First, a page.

A number of web companies and advocacy groups on Friday filed an appeal urging a federal court to rehear a decision upholding the Federal Communications Commission’s (FCC) repeal of the Obama-era net neutrality rules.
They are requesting that the full D.C. Circuit Court of Appeals review the decision from a three-judge panel in October.
Mozilla, which was the original lead in the lawsuit against the FCC, said the ruling conflicts with both a Supreme Court decision and a prior ruling from the D.C. court. Their petition says the judges misinterpreted legal precedent over the agency’s regulatory powers.
The petition was filed by Mozilla along with Etsy, Vimeo, Incompas and the Ad Hoc Telecom Users Committee.
The 2015 net neutrality rules classified Internet Service Providers (ISPs) as common carriers, similar to telecommunications providers, who are not allowed to discriminate against traffic.
The FCC under Republican Commissioner Ajit Pai repealed those rules and also barred states from passing their own net neutrality regulations.
Under the FCC’s current classification, there are no restrictions on ISPs against blocking or throttling web traffic, though the FCC has argued that most discriminatory behavior would be blocked by existing antitrust and consumer protection law.
Pai’s action was challenged in court but was upheld by a district court and then by the D.C. Circuit in October. The circuit court, though, struck down the measure blocking states from implementing their own net neutrality rules.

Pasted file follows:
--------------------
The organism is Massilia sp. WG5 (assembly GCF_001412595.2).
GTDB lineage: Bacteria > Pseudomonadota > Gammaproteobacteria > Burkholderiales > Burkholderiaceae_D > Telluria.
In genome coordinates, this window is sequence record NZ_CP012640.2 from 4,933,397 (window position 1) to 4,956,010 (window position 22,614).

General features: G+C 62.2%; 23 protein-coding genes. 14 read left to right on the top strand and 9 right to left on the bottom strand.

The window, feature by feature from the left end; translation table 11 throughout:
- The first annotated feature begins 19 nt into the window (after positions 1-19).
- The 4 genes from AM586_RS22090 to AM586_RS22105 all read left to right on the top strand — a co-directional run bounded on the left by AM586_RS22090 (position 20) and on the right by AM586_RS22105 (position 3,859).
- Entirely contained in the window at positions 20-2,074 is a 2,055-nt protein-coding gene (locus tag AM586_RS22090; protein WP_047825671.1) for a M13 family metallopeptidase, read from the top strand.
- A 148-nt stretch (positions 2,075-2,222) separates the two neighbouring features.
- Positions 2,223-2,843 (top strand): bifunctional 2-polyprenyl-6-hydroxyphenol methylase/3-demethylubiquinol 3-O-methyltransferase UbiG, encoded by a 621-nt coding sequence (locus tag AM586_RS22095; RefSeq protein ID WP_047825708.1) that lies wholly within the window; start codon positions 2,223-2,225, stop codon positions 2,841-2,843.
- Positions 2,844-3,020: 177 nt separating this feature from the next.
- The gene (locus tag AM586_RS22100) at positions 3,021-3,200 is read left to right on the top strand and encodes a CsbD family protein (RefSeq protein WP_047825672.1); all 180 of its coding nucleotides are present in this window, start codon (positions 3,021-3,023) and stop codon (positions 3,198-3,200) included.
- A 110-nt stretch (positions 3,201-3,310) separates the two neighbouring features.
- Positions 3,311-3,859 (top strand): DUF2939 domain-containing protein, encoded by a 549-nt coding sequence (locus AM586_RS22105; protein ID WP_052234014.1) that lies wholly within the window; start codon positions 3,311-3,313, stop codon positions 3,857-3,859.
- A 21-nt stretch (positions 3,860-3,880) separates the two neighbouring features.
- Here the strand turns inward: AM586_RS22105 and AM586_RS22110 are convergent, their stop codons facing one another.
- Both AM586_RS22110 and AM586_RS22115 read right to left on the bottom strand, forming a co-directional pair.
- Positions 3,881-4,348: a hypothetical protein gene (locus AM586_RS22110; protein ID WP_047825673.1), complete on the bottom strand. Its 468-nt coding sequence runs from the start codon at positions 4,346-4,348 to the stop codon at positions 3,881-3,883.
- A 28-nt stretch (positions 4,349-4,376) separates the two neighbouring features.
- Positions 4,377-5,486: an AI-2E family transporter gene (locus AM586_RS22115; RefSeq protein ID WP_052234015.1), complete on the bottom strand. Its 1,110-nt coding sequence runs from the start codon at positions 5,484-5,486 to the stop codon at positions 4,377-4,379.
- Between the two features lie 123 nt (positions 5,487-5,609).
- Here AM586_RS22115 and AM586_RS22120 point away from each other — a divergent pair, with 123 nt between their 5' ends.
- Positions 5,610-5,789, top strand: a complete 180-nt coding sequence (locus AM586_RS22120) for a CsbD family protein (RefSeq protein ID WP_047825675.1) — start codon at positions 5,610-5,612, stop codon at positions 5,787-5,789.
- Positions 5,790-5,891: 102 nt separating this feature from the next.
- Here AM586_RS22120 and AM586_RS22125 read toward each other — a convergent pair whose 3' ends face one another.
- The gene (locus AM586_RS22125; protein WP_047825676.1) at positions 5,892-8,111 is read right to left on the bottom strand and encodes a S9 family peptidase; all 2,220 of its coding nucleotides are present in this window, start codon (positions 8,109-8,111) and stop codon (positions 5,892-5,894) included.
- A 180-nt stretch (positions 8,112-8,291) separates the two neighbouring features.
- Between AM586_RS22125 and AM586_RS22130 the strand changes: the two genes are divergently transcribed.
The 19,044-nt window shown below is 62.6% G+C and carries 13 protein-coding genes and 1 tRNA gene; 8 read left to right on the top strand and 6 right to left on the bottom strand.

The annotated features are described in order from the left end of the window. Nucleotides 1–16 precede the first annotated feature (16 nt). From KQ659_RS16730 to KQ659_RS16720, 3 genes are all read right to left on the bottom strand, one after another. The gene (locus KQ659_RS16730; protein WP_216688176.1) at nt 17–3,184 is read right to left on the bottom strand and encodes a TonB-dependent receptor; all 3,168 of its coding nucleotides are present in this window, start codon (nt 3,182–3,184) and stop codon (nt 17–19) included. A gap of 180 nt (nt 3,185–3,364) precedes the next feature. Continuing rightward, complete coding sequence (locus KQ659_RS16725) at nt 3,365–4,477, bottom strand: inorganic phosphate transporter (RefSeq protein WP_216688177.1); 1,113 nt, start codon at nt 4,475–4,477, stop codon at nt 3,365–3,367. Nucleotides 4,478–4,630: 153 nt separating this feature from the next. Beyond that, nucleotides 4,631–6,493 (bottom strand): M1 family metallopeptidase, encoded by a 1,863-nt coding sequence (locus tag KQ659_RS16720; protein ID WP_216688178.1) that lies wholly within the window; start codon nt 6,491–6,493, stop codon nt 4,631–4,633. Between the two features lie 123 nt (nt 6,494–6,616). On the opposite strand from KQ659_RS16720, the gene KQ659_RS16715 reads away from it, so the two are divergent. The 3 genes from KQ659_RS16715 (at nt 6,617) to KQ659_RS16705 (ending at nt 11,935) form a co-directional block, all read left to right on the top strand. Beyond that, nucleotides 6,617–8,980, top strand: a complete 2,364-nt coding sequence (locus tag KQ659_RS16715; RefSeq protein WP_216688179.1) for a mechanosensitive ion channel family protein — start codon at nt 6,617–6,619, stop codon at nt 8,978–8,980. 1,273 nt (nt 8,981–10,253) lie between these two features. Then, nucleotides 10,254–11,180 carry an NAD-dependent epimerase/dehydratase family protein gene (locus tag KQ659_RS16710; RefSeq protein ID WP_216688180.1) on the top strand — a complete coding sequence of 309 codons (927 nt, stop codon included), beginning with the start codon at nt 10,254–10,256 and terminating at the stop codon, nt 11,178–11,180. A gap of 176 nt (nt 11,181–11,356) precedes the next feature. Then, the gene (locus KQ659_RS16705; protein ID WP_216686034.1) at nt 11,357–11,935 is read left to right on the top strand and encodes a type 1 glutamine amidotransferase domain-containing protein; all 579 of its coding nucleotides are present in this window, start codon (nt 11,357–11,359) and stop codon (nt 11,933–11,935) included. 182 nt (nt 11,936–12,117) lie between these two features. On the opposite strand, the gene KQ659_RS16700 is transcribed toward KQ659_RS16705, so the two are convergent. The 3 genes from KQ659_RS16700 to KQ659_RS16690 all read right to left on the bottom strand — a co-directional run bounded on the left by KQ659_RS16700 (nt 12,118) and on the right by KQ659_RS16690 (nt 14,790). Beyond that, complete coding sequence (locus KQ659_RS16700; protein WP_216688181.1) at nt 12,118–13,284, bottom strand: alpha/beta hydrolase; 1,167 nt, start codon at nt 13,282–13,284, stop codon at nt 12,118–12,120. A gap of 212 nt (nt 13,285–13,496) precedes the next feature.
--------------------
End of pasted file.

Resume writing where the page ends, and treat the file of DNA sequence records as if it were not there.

“Alongside fellow petitioners, we are filing for rehearing in response to the D.C. Circuit decision on net neutrality handed down in October,” Amy Keating, the chief legal officer at Mozilla, said in a statement.
“As we said then, the fight is far from over. The decision raises issues of exceptional importance to protecting consumers and the open internet, and we look forward to continuing the fight to preserve net neutrality as a fundamental digital right.”
If the D.C. court grants the rehearing petition, the full appeals court will rehear the case.
The FCC did not immediately respond to a request for comment on the rehearing request.
Friday marked the deadline for groups to ask for an appeal.
The National Hispanic Media Coalition argued in a separate filing that the appeal’s court decision from October contradicts previous decisions and that the FCC violated the agency’s own procedural rules.
Advocacy groups Free Press, Public Knowledge and Center for Democracy and Technology; think tank the Open Technology Institute; the Computer and Communications Industry Association and the National Association of State Utility Consumer Advocates also filed their own brief echoing Mozilla’s arguments.